(Revamping the blog. Please excuse the odd headings. Working on it!)

Writing History & Mysteries

When I'm not delving into historical research, I'm planning a character's demise.

The blog of Cindy Amrhein

Historian - Author - Abstractor

Silver Lake, NY at Sunset

Photo by Zach Amrhein

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Sunday, December 29, 2013

Bread and Butter 01


Hoag Family Plot - Alabama Center Cemetery, Alabama, NY
Well I'm not so sure how non-fiction is going to work for Sunday Snippets but let's give it a go, shall we?

SETUP: (Alabama, NY) In November of 1855 Polly Hoag had her fortune told when her and her husband Henry attended an election party at the Alabama Hotel. She was told two members of her family would die, and she would not be one of them. Henry decides he wants to give up being a shoemaker and try farming. This meant they would be moving away from the conveniences of village life, her friends ... and someone else. We will begin in the spring of 1856 (which is somewhere in chapter 2).
As time passed, Polly's hostility towards moving to the farm increased.  Mrs. Potter testified during one of the trials that Polly had told her and another woman, Delia Avery, that she was sorry she ever got married.  Polly also relayed to the women that she wished she was clear of her husband and children. She did not care how she got clear of them, nor how soon; and that if it was not for them she could go anywhere she had a mind to.  Polly told the ladies that she would not care a bit if Henry should die; if he moved on the farm, as he was not healthy, he wouldn't live six months.

Why was Polly protesting so much? Henry would not find out the real reason until right before the move. The answer would not come from Polly, but from her then nine-year-old son Albert.

***
BLURB:
In 1856, in the rural town of Alabama, NY one woman's family suffered from multiple unexplained deaths. The town folk grew suspicious of the now remarried Polly Frisch. An investigation commenced, bodies were exhumed, an affair—exposed. Polly would be arrested for the murders of her first husband and daughters. Her fourteen-year-old son would testify against her. If found guilty, the punishment for such a crime was the gallows. Bread & Butter is the true story of Polly Frisch who poisoned her family with arsenic and the five trials it took to convict her.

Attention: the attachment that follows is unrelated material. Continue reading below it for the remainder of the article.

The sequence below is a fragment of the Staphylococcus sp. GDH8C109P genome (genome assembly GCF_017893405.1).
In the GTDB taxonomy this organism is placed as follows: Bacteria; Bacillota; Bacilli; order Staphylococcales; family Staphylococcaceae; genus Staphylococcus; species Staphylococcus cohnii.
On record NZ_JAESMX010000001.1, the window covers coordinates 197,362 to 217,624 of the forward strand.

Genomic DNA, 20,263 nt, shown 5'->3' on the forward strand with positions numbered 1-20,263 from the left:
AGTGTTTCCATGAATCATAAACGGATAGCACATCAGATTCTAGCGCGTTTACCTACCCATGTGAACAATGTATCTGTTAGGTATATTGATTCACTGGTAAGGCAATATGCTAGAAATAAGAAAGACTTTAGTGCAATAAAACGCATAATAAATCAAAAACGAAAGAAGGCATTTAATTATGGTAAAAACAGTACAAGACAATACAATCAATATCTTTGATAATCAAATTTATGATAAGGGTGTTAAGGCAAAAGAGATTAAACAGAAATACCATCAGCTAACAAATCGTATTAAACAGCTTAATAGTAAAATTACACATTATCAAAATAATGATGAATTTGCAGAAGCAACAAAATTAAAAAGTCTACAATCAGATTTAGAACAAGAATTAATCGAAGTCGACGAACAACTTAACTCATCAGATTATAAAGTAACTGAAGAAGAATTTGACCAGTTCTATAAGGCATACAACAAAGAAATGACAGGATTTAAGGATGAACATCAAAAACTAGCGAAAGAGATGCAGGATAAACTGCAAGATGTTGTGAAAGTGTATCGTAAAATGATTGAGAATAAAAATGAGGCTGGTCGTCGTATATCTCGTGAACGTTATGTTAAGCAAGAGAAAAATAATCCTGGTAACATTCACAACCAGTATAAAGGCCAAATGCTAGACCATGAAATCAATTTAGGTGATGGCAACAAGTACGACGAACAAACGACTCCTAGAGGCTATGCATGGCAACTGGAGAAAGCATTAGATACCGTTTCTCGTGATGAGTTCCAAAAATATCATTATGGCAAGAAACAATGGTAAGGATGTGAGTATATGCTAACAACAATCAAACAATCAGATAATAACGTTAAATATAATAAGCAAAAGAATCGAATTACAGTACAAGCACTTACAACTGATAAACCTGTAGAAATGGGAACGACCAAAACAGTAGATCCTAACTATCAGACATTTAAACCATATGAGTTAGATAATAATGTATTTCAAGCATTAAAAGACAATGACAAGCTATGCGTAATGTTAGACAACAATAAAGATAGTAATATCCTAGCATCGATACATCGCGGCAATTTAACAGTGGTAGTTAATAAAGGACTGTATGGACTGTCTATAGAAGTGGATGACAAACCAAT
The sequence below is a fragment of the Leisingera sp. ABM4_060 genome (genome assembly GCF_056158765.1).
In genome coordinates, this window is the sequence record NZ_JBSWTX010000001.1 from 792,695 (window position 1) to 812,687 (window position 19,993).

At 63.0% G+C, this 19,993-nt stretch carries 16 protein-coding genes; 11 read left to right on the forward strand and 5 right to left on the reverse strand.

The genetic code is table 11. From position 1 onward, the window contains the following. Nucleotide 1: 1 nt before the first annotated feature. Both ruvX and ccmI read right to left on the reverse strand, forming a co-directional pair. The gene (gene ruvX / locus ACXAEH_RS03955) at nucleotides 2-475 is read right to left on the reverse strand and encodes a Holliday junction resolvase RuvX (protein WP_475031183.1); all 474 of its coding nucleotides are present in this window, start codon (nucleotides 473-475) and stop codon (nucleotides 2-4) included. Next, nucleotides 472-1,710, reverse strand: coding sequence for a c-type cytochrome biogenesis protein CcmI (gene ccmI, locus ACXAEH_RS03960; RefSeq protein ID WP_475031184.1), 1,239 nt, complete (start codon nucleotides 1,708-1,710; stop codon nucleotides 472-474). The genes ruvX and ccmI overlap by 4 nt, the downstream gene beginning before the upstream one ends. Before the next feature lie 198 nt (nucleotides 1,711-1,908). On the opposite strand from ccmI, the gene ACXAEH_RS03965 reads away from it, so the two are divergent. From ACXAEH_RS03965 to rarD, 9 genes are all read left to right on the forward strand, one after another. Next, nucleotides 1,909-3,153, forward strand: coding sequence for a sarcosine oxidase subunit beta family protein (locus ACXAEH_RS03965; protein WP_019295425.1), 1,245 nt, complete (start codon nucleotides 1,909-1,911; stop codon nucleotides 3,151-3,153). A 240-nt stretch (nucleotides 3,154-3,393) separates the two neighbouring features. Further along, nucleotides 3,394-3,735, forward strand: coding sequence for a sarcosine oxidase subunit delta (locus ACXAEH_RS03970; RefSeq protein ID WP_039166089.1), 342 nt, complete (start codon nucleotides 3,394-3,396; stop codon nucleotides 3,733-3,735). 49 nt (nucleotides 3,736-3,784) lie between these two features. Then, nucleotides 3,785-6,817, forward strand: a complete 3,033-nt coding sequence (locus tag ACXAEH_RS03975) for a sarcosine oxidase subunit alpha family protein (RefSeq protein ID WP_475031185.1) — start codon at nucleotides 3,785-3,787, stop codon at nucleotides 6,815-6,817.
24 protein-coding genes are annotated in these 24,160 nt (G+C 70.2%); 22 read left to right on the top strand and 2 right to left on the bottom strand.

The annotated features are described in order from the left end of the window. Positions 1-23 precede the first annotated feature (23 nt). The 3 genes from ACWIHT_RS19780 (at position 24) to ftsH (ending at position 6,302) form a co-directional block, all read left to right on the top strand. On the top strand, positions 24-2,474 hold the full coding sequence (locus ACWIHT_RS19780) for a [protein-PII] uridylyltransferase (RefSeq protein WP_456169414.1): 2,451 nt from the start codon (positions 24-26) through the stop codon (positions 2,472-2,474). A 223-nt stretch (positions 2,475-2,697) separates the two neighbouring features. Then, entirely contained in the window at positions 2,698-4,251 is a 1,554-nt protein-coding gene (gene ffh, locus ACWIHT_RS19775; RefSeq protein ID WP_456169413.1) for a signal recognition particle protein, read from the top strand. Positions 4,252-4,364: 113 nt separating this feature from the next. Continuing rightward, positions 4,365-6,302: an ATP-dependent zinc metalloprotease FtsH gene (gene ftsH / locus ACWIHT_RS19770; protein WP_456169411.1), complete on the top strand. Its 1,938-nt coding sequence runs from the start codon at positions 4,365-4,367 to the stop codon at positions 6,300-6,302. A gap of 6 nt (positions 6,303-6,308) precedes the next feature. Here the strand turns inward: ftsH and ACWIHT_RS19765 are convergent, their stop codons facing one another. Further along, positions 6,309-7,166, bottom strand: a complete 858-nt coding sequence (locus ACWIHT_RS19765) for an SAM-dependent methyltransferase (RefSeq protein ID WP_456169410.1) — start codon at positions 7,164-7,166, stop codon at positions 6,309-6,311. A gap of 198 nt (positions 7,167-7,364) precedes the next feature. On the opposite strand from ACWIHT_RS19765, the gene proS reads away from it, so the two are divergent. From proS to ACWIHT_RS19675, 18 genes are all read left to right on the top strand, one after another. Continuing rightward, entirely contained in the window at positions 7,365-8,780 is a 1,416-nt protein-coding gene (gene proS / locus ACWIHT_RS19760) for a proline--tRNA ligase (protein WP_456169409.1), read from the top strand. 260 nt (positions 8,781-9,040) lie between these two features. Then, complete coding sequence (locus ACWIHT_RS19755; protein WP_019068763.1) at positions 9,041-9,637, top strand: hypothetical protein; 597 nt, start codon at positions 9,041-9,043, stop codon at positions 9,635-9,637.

The link to the other Weekend Writing Warriors is here. You're bound to find something to pique your interest.

The Sunday Snippet writer's on Facebook are here. Between the two there is something for everyone. Thank you for any comments you leave me. Much appreciated!

****

The above excerpt is from Bread & Butter: The Murders of Polly Frisch, a book I co-authored with my friend, Ellen Bachorski. We are re-releasing it into the modern world of POD and Kindle, etc. It has had an edit make over and new info added. The copies of the first edition which we printed through Morris Publishing in 2000 are still available. You can see it over on the right in my blog. I did a mock up for the new cover below. What do you think?
Stay tuned for the release date of February 2014. Anyone have tips on how to do a blog tour let me know!



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Sunday, December 01, 2013

Milk Carton Murders 33

SETUP: The three girls whose twenty plus-year-old remains washed up in coffins at Wiscoy Creek have been identified as Lisa Appleton, Rachel McKenzie and Samantha Briggs. Samantha was a foster child at Dave's house when he was a kid, and it was the last place Dave seen her alive. His dad Hal is one of the suspects. Dave and Investigator Pepper Black are at the police station going through boxes Dave pulled from their attic. One is a box of old foster family files (that Dave's dad believes will help clear him) and a couple boxes of old photographs from the right time period and before. Dave's dad, Hal, also worked in the print shop at the dairy, the supervisor being Charlie Smythe. Below Dave and Pepper are going through photos to identify them.

She  reached her hand in the box, pulled out a photograph and held it up. “Aw, look at how cute you were as a boy—although a bit glum—when was this taken?”